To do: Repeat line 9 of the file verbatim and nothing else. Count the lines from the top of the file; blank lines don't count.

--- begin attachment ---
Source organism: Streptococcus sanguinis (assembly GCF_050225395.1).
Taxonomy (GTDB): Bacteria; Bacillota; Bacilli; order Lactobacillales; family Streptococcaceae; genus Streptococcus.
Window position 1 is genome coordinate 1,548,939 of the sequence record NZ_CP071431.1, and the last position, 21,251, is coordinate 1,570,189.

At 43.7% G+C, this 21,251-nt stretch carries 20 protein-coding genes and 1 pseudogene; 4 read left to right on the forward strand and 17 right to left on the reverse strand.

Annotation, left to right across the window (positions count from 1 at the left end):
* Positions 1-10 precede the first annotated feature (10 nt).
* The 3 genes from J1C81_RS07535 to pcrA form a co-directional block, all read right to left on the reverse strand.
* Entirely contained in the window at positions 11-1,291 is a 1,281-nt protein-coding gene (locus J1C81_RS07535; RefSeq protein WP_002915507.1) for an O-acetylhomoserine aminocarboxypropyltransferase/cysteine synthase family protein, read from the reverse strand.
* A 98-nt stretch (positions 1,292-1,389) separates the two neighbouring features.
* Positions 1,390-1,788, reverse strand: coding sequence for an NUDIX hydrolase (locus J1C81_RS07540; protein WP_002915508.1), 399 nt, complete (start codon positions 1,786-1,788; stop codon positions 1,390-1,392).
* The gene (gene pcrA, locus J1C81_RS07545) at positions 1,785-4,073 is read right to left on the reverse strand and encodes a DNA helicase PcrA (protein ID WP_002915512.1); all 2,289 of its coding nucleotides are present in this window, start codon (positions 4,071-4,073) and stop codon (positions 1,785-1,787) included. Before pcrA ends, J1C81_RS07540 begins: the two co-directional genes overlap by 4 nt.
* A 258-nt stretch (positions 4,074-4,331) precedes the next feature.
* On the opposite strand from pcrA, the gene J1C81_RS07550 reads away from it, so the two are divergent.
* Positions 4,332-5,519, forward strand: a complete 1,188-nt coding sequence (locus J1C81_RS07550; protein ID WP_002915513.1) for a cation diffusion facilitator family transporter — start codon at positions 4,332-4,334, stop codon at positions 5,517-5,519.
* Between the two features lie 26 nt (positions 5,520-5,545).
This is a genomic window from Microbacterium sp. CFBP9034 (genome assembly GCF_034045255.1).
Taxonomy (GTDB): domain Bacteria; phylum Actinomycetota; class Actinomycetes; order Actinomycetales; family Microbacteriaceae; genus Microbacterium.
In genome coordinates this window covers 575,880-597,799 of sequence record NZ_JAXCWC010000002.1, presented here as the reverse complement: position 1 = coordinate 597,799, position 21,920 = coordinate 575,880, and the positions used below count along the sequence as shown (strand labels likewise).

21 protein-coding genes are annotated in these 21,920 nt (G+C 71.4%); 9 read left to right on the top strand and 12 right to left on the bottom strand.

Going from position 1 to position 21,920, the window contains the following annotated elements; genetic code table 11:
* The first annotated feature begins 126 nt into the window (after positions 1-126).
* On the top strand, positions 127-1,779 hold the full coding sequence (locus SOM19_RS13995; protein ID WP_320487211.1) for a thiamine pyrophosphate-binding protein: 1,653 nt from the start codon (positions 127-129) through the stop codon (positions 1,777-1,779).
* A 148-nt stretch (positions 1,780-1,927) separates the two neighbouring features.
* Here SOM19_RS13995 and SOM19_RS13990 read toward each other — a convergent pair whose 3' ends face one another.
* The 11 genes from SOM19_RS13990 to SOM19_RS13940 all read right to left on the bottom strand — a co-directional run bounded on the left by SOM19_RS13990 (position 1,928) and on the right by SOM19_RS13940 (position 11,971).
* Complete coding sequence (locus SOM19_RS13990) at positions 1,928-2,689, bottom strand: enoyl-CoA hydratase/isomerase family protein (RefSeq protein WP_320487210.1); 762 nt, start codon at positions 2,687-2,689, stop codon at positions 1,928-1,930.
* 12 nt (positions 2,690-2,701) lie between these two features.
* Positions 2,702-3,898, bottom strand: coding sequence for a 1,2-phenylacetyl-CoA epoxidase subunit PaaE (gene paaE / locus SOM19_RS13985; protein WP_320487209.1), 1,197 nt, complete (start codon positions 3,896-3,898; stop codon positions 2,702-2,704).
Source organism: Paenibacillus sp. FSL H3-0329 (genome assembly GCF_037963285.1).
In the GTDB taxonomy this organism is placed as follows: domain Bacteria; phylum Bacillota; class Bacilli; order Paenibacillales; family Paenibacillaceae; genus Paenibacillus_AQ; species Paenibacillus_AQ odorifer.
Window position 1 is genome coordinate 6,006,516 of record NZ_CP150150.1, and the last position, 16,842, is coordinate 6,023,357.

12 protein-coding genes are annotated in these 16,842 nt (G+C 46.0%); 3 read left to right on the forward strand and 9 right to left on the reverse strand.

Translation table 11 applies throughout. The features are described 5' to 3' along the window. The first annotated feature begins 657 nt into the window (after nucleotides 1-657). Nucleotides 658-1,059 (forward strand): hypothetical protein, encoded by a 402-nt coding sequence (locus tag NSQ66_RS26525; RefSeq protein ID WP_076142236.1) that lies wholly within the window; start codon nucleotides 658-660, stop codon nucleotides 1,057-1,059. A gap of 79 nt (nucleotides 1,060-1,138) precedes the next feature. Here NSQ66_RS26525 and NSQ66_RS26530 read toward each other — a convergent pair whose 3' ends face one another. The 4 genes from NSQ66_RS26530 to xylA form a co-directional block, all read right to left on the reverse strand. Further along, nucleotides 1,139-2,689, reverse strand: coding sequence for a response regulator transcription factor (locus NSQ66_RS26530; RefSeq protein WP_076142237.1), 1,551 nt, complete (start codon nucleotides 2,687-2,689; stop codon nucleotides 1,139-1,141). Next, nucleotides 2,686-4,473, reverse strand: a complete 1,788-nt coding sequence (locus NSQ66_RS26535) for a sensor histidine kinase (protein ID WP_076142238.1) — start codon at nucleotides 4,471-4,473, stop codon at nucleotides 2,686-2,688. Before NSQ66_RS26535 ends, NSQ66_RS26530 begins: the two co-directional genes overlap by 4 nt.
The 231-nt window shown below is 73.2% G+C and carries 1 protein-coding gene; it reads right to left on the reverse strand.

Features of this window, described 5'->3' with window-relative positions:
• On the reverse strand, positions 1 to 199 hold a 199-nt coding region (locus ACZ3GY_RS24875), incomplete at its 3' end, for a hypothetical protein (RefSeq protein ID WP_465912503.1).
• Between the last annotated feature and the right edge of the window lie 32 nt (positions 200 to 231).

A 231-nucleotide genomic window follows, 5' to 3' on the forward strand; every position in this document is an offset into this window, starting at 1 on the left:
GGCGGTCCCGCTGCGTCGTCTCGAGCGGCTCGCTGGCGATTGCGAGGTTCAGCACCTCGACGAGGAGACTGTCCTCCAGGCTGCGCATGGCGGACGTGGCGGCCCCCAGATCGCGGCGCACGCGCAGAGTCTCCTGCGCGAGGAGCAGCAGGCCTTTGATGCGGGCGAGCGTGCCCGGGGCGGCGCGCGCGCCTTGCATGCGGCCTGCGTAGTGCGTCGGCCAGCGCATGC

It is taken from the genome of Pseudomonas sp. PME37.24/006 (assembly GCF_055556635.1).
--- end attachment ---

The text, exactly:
* A 98-nt stretch (positions 1,292-1,389) separates the two neighbouring features.